10 March 2024 – Lent 4/Mothering Sunday - completely4giving - #4 giving generously

Published On: 

Mon 11 Mar 2024 — 9:05 am

Malachi 3:6-12/2 Corinthians 9:1-15/Mark 12:41-44


This is the fourth in our Lent series completely4giving – responding to God’s love

To recap on the last three weeks…

First, Giving Creator – understanding that God is the Creator of all things and the Lord of all history.

Second, Giving Redeemer – declaring that in Jesus Christ God made himself known and acted to save the world.

Third, Giving Enabler – acknowledging that through the Holy Spirit, God is at work in the Church and in the world to fulfil his purposes…

And today, we are looking at Giving Generously – recognising that our skills and abilities, our money and material wealth are all gifts from God.

At the same time, we are also remembering that it’s Mothering Sunday, and in many respects our Bible readings pick up on this.

The readings help us to express our gratitude, with a sense of thankfulness for our mothers, who brought us into the world, for their generosity…

…as well as remembering all who have cared for us throughout our lives…

…also in our thankful response to God, who is at work in our lives, especially when we find ourselves in the wilderness, perhaps isolated, on our own, in need of encouragement, comfort and love…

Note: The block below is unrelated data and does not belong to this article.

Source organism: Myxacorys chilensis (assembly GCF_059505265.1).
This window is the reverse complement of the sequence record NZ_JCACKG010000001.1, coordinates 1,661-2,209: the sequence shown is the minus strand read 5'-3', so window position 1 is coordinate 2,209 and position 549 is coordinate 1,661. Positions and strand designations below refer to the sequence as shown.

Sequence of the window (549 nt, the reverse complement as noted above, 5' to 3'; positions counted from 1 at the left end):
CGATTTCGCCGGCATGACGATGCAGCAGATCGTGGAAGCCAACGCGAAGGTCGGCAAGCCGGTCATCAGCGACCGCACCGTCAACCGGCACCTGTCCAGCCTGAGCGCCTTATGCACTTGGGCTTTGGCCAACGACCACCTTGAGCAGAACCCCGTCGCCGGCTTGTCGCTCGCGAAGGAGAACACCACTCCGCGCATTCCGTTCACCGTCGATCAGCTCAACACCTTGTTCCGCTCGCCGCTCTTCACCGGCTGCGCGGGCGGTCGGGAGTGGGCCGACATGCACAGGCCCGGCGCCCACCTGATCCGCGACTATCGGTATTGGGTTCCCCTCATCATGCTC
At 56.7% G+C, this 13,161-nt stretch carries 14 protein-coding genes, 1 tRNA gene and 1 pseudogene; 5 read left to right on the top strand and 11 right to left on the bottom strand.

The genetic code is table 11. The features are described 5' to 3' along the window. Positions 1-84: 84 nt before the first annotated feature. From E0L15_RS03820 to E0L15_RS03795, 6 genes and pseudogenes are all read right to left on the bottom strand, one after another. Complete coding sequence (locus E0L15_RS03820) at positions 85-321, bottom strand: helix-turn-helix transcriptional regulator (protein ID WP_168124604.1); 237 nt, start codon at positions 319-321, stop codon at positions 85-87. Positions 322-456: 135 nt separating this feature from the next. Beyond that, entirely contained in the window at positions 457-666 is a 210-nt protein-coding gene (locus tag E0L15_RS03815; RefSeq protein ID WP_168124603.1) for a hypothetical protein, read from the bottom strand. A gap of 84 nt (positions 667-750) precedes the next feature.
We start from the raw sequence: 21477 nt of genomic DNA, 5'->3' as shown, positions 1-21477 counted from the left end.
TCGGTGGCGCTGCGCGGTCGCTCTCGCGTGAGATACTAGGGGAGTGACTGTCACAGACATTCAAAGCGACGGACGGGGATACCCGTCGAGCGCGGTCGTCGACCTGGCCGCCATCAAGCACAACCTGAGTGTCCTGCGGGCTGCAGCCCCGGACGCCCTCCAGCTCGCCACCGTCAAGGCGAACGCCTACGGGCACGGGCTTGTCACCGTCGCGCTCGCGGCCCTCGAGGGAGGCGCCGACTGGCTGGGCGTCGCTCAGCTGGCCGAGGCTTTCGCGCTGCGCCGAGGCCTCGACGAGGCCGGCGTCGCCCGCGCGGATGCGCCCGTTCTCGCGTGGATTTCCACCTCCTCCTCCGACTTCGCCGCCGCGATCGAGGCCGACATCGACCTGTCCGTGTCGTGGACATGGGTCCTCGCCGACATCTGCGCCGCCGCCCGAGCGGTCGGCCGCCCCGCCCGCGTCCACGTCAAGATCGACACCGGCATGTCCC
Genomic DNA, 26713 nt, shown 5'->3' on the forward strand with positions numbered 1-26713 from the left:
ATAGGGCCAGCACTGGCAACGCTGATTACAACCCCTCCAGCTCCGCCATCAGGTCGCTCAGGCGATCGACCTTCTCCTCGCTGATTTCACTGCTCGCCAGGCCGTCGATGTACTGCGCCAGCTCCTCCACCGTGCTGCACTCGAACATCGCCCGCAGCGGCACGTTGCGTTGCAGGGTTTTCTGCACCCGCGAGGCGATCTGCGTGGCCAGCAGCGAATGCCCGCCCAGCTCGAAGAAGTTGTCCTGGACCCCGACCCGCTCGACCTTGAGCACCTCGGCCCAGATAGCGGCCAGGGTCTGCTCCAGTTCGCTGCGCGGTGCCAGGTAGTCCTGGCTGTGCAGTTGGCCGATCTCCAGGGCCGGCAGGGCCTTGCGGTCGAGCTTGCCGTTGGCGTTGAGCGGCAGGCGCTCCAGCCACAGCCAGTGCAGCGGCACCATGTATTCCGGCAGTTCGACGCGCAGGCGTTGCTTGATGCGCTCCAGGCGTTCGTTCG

This theme of thankfulness is found in Paul’s second letter to the Corinthians.

In response, Paul, though his letter, is encouraging us to express a real sense of delight and happiness because of the good things that God has done…

…and is doing, as we deepen our relationship with Him…

These verses emphasise the positives of God’s loving provision for our daily needs and the joy that can come from our responding generously…

…sharing the gifts that God has provided for us - our time, our abilities, our money - giving of ourselves in a way that reflects something of God’s giving to us…

The Bible teaches us much about giving, alongside all that we learn for ourselves in life:

Our giving must come from the heart, and the motives in our hearts need to please God, for He is more concerned about the motivation than the amount given.

Our purpose in giving should not be the hope of becoming wealthy. Rather, our desire should be to benefit others and express appreciation for God’s goodness to us.

We shouldn’t let a lack of faith in God’s provision keep us from giving freely and generously, for God is able to meet our needs.

In the first five verses of chapter 9 of Paul’s letter, Paul expresses his confidence in the generosity of the church in Corinth, a city within the province of Achaia.

They had made a commitment to help the Jerusalem Christians financially, and Paul was tactfully prodding them to follow through.

He had told others of their generosity, and he didn’t want them to embarrass him, or themselves, by not fulfilling their commitment.

He was sending his partners in ministry to help with the preparation of the gift…

In verses 6-15, Paul wrote about the blessings of generosity.

He illustrated generous giving by comparing it to sowing seeds.

The farmer who puts a few seeds into the ground will have a small harvest, but one who plants liberally will have a bountiful harvest.